Two king's sons once started to seek adventures, and fell into a wild, reckless way of living, and gave up all thoughts of going home again. Their third and youngest brother, who was called Witling, and had remained behind, started off to seek them; and when at last he found them, they jeered at his simplicity in thinking that he could make his way in the world, while they who were so much cleverer were unsuccessful.
But they all three went on together until they came to an ant-hill, which the two eldest brothers wished to stir up, that they might see the little ants hurry about in their fright and carrying off their eggs, but Witling said, "Leave the little creatures alone, I will not suffer them to be disturbed."
And they went on farther until they came to a lake, where a number of ducks were swimming about. The two eldest brothers wanted to catch a couple and cook them, but Witling would not allow it, and said, "Leave the creatures alone, I will not suffer them to be killed."
And then they came to a bee's-nest in a tree, and there was so much honey in it that it overflowed and ran down the trunk. The two eldest brothers then wanted to make a fire beneath the tree, that the bees might be stifled by the smoke, and then they could get at the honey. But Witling prevented them, saying, "Leave the little creatures alone, I will not suffer them to be stifled."
At last the three brothers came to a castle where there were in the stables many horses standing, all of stone, and the brothers went through all the rooms until they came to a door at the end secured with three locks, and in the middle of the door a small opening through which they could look into the room. And they saw a little grey-haired man sitting at a table. They called out to him once, twice, and he did not hear, but at the third time he got up, undid the locks, and came out. Without speaking a word he led them to a table loaded with all sorts of good things, and when they had eaten and drunk he showed to each his bed-chamber.
The next morning the little grey man came to the eldest brother, and beckoning him, brought him to a table of stone, on which were written three things directing by what means the castle could be delivered from its enchantment The first thing was, that in the wood under the moss lay the pearls belonging to the princess - a thousand in number - and they were to be sought for and collected, and if he who should undertake the task had not finished it by sunset, if but one pearl were missing, he must be turned to stone. So the eldest brother went out, and searched all day, but at the end of it he had only found one hundred; just as was said on the table of stone came to pass and he was turned into stone. The second brother undertook the adventure next day, but it fared with him no better than with the first; he found two hundred pearls, and was turned into stone. And so at last it was Witling's turn, and he began to search in the moss; but it was a very tedious business to find the pearls, and he grew so out of heart that he sat down on a stone and began to weep. As he was sitting thus, up came the ant-king with five thousand ants, whose lives had been saved through Witling's pity, and it was not very long before the little insects had collected all the pearls and put them in a heap.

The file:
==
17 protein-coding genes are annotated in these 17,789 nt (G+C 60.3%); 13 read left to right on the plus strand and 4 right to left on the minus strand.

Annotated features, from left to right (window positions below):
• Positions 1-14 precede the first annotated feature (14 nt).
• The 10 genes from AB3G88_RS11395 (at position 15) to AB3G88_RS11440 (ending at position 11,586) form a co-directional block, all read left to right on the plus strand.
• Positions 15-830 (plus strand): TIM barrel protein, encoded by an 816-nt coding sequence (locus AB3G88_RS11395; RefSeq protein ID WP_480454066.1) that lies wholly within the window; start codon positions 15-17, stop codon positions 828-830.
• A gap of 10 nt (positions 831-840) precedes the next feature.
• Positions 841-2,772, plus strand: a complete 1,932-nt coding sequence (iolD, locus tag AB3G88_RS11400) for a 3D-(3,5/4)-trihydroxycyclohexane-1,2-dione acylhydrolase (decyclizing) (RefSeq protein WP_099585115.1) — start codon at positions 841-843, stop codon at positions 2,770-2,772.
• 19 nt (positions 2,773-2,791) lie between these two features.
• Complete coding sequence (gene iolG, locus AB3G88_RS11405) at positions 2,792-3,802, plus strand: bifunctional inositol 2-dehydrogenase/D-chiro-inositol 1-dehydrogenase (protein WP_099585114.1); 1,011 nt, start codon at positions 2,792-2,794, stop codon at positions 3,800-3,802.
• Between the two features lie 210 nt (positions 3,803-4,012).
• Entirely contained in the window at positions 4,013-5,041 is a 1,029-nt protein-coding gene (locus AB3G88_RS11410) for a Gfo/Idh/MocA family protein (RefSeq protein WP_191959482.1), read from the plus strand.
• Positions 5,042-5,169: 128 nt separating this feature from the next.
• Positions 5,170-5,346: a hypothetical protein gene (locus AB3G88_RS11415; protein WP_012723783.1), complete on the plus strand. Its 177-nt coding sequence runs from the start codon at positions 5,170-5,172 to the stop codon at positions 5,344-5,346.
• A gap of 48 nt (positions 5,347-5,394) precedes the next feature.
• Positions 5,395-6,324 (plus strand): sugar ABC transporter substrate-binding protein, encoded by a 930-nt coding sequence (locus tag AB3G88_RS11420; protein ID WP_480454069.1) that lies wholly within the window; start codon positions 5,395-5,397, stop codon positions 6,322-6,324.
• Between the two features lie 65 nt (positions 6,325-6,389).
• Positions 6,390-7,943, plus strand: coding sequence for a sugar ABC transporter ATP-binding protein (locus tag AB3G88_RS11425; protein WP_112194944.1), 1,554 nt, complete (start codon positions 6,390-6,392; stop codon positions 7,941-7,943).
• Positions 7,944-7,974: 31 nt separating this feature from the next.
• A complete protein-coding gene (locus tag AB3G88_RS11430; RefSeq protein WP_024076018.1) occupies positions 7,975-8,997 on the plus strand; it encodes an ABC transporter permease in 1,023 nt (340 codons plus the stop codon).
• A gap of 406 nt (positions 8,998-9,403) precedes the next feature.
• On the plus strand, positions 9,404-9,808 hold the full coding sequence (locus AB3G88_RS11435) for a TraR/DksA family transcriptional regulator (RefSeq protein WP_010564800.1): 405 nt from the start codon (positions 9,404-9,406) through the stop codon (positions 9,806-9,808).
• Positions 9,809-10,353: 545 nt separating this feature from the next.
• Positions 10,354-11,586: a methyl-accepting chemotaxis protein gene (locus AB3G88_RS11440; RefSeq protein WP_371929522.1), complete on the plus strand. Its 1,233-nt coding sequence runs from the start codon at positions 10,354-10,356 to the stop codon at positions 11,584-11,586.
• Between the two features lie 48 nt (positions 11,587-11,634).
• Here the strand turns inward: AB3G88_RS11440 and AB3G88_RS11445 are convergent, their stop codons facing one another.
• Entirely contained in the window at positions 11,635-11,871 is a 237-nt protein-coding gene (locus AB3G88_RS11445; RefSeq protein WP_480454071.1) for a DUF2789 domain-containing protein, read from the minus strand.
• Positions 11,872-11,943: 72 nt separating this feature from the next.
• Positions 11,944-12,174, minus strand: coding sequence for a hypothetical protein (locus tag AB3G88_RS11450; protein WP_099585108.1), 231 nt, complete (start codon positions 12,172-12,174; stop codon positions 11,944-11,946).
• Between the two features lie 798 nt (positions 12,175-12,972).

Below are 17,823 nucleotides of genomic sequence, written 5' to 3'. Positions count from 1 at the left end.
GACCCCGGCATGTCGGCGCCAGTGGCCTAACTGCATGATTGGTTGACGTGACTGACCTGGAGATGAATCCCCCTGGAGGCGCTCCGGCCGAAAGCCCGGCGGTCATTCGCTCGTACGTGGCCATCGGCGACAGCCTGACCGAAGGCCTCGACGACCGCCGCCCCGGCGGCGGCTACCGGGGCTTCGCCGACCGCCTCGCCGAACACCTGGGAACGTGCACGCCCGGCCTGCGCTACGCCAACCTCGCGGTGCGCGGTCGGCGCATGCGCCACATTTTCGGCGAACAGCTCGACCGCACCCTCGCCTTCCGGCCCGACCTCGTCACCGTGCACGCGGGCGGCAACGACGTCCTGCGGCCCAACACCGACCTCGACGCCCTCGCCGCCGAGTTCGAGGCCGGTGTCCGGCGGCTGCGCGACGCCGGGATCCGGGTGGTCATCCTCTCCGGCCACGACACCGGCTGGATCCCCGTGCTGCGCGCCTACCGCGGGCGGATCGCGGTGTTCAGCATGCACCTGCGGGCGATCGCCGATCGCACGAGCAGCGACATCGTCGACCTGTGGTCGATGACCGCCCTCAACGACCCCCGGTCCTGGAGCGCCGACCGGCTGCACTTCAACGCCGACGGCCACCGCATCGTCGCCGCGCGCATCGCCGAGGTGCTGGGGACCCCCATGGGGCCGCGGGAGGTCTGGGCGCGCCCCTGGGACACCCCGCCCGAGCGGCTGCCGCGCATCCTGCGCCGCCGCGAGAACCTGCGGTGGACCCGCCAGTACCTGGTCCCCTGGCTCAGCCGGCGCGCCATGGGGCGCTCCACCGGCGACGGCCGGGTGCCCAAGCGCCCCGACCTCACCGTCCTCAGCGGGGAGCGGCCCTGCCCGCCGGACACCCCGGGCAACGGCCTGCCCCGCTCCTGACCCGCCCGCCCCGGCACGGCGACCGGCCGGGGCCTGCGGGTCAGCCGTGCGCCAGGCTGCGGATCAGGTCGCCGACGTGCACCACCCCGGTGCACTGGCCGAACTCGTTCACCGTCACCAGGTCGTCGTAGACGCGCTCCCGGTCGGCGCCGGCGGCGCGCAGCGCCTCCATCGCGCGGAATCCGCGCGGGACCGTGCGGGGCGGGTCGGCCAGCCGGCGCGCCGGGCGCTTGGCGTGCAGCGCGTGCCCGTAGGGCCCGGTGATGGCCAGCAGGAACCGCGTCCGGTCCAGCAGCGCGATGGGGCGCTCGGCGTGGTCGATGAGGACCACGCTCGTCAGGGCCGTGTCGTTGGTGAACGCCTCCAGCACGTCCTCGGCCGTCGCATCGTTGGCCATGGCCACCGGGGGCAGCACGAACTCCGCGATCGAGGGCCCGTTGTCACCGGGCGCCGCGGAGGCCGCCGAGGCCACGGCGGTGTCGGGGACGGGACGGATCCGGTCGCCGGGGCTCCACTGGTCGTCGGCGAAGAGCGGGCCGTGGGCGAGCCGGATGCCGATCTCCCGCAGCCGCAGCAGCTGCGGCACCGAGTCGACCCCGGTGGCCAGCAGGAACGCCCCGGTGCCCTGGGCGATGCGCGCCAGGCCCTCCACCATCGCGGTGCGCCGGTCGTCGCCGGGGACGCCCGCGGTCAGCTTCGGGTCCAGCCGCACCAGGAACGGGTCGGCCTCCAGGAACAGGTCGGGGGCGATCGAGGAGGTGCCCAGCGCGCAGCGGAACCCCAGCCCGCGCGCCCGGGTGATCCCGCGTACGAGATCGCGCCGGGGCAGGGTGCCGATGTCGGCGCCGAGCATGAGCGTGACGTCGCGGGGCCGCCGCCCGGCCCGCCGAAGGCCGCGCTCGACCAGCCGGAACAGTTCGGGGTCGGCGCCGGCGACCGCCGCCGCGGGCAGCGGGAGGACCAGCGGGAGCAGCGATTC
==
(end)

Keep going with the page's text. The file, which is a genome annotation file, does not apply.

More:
Now the second thing ordered by the table of stone was to get the key of the princess's sleeping-chamber out of the lake. And when Witling came to the lake, the ducks whose lives he had saved came swimming, and dived below, and brought up the key from the bottom.
The third thing that had to be done was the most difficult, and that was to choose out the youngest and loveliest of the three princesses, as they lay sleeping. All bore a perfect resemblance each to the other, and only differed in this, that before they went to sleep each one had eaten a different sweetmeat, the eldest a piece of sugar, the second a little syrup, and the third a spoonful of honey. Now the Queen-bee of those bees that Witling had protected from the fire came at this moment, and trying the lips of all three, settled on those of the one that had eaten honey, and so it was that the king's son knew which to choose.
Then the spell was broken; every one awoke from stony sleep, and took their right form again. And Witling married the youngest and loveliest princess, and became king after her father's death. But his two brothers had to put up with the two other sisters.
从前，有两个王子想到外面的世界去长见识。 出去不久，却过起了挥金如土的腐化生活，根本不想再回家了。 他们的弟弟--一个毫不起眼的小矮子--出门要去寻找他的两个哥哥。 当他经过千辛万苦找到他们后，他们却嘲笑他，说他年轻，不懂世务，应该想办法出去游历游历，他们如此聪明，对这个世界有时也还不能应付。 这样，他们三人一起踏上了游历的旅程。
他们首先遇到的是一座蚁穴。 两个哥哥要把它推倒挖开，想看看那些可怜的蚂蚁在惊慌之下是如何乱窜，如何搬运它们的蚁卵的。 但小矮子却说："让这些可怜的小生灵自由地生存吧，我不能容忍你们给它们添麻烦，扰乱它们安宁的生活。"在他的极力反对下，两个哥哥只得打消念头，从旁边走了过去。
随后他们来到一棵大树前，蜜蜂在树干上的一个洞内筑起了一个大蜂巢，好多蜂蜜从树干上流了下来。 两个哥哥要在树下放一把火，把蜜蜂统统烧死，以便得到树洞内的蜂蜜。 但小矮子拦住他们说："让这些可怜的小蜜蜂自由自在地生存吧，我不能让你们烧死它们。"
最后，三个兄弟来到了一座城堡，他们经过马厩时，看到一些骏马站在里面，但都是一些大理石做的，城堡里看不到一个人。 他们穿过一间又一间房子，终于发现了一扇上面有三把锁的门，门上有一个窗口，从窗口可以看到房子里的一切。 往里面一瞧，他们发现房子里的一张桌子旁坐着一个头发花白的老人。 他们连叫了两声，那老人都没有听见，叫第三声时，他才站起来要他们把锁打开，让他走出房间。
第二天早晨，他来到老大的卧室，将老大带出房间，来到一张大理石桌子前。 桌子旁边有三个石碑，看了碑上的刻文，老大才知道这个城堡竟是被魔法控制着，因为石碑上刻着的是如何才能把这座城堡从魔力控制之下解脱出来的方法。 第一条碑文是：在森林的苔藓下面，散落着公主的一千颗珍珠，必须把它们全部找到，如果在太阳下山前还缺一颗没找齐，那个寻找的人就将变成大理石。
最后轮到小矮子了，他在苔藓中翻找着。 可要找到珍珠实在太困难了，这活也太苦太累，他伤心地坐在石头上哭了起来。 就在他处于绝望之时，曾被他救过的蚁王给他帮忙来了。 它带来了五千蚂蚁，那些蚂蚁很快就把所有的珍珠都找到了，并把它们搬在一起堆成了一大堆。
第二条碑文说：必须把公主卧室的钥匙从湖中捞出来。 小矮子来到湖边，那两只他救过的鸭子正在湖中戏水。 它们看见他后，马上游过来问他此行的目的，了解了他的困难后，鸭子们立即潜入水中，很快就从湖底把钥匙捞了上来。
第三件事最难，就是要从三个公主中找出最年青，最美丽的小公主。 但她们三个都一样漂亮，长相完全相同。 他得知的唯一线索就是大公主吃过一块糖，二公主吃过一些糖浆，小公主吃过一满勺的蜂蜜，他要找出到底是哪一个吃过蜂蜜。
那个曾被小矮子救过、幸免于火灾的蜂王来了。 它在三个公主的嘴巴上嗅了嗅，最后停在了那个吃过蜂蜜的小公主嘴上，小矮子知道那一定就是小公主了。 魔法被解除了，所有变成石头的人都醒了过来，恢复了他们的本来面貌，小矮子和年青美丽的公主结了婚。 公主的父亲过世之后，小矮子当上了国王，他的两个哥哥也娶了另外二个公主为妻子。